If your work doesn’t have an electric vehicle charge point yet, then maybe now is the time and they might want to consider taking up the Government’s Workplace Charging Scheme (WCS). This helps pay towards the upfront costs of the purchase and installation of EV charge points.
Cost of charging electric cars at public stations
Using a public charging point is a great way of charging your car while you’re out and about to help keep your battery topped up.
Thanks to modern technology, you can even download free apps to help you locate the nearest charging points and the prices may vary depending on where you choose to charge.
Public chargers within supermarkets and shopping centres are sometimes often free, where as charging stations with rapid chargers are generally more expensive and can cost you anything from £15-£30 for 30 minutes’ charge/up to 100 miles added to your range.
You might also come across lamppost chargers too, which are similar to home chargers and available on a pay-as-you-go basis.
If you’re looking to avoid the most expensive charging points, then you might want to steer clear of service stations. These are some of the fastest. but are usually the most expensive too.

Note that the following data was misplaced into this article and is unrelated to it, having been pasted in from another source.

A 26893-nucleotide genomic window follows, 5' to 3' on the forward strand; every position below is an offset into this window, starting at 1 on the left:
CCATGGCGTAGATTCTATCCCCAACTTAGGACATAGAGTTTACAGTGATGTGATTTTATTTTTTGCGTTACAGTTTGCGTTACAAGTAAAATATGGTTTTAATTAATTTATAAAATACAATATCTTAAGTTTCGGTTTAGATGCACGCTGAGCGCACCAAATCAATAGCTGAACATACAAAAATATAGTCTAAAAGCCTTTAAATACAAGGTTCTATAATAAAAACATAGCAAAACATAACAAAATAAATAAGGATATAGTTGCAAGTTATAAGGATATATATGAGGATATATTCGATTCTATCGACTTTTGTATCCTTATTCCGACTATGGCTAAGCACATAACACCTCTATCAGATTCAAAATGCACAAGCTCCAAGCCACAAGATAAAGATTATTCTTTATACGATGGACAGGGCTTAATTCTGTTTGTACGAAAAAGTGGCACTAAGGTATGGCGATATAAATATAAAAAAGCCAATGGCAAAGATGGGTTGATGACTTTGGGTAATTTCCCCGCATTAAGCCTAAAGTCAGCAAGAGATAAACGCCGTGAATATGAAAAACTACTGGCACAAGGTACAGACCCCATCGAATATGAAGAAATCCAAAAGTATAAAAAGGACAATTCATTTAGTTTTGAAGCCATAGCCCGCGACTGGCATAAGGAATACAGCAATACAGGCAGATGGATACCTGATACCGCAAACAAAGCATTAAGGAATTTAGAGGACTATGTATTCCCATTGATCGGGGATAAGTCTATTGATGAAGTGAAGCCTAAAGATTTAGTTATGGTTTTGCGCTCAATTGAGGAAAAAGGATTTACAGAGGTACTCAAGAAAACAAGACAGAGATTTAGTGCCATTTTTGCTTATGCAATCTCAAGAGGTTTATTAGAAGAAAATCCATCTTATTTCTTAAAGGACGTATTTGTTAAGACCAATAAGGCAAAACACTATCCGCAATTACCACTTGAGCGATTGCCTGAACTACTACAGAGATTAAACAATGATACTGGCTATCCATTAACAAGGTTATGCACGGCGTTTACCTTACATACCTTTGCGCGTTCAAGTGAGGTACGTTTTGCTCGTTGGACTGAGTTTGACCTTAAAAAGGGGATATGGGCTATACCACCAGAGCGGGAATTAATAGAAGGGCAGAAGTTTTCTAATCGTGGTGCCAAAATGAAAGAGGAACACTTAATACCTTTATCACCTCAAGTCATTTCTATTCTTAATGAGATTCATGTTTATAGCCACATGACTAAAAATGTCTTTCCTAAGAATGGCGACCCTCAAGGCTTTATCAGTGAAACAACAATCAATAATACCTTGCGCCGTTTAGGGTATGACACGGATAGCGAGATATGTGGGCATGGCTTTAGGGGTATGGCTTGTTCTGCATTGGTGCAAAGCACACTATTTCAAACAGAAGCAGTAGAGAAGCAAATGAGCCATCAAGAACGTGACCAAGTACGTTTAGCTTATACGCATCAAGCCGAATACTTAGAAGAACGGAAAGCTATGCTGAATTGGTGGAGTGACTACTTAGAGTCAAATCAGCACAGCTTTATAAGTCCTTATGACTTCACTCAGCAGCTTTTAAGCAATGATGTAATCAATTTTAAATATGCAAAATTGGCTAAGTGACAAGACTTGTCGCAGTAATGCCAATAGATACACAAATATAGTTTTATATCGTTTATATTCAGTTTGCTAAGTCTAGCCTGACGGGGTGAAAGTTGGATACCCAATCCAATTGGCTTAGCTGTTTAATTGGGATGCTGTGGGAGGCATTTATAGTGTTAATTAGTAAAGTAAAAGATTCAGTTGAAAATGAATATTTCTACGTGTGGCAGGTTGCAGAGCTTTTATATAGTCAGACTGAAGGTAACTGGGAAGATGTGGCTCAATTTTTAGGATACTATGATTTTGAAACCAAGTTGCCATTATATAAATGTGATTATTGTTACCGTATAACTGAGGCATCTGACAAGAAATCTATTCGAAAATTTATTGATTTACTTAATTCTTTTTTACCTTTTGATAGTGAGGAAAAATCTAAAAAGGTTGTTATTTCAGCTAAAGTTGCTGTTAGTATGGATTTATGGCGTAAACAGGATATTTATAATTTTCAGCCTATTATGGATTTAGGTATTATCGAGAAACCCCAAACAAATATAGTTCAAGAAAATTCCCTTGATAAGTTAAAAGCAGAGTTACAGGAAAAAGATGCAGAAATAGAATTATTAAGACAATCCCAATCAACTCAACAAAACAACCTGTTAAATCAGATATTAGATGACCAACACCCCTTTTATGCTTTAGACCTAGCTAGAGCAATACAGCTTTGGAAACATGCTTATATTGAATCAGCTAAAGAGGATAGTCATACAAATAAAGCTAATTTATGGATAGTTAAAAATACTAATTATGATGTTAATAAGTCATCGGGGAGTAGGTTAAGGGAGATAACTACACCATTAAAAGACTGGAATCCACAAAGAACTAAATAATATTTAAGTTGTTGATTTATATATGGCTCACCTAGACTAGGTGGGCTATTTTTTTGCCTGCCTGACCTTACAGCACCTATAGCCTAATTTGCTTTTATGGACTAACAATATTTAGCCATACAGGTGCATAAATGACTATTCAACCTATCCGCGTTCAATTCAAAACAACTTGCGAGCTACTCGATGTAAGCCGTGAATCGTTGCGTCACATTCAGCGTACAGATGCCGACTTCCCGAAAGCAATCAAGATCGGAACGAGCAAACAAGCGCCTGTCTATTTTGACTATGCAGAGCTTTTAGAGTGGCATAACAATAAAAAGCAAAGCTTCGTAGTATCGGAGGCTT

There’s no doubt you’ll more than likely come across a Tesla charging station on your travels, which will cost you around£0.20/kWh between 9pm and 11am and £0.48/kWh between 9pm and 11am. Using Tesla’s standard chargers will cost you nothing! However, they’re no where near as strong as the supercharger stations.
Which electric car costs the least to charge?
Its funny because you would think that all electric cars would use their battery power in the same way but that’s not always the case. In the same way that your petrol car and diesel cars can either be fuel efficient or a fuel guzzler, the same goes for electric cars too. This means that charging costs will vary from one electric car to the next.
According to Which, the most energy-efficient electric car is the Hyundai Kona Electric. With a battery capacity 64kWh, to fill the battery to 100%, we’re looking at 72.8kWh, with a performance of 204hp. The Kona was among the first electric small SUV crossovers to grace dealerships with its presence and is still going strong today.
Where can I charge my electric car for free?
Believe it or not there are actually places where you can charge your electric car for free. Yes you heard that right, for free!
These will usually be rapid charging points that you’ll most likely come across at retail parks and regular car parks, as well as businesses and attractions too. If you’re on the hunt for some free electric car charging, then you’re going to want to download Zap-Map. It’s a brilliant app that allows you to find out where the electric vehicle charging points are that offer free charging.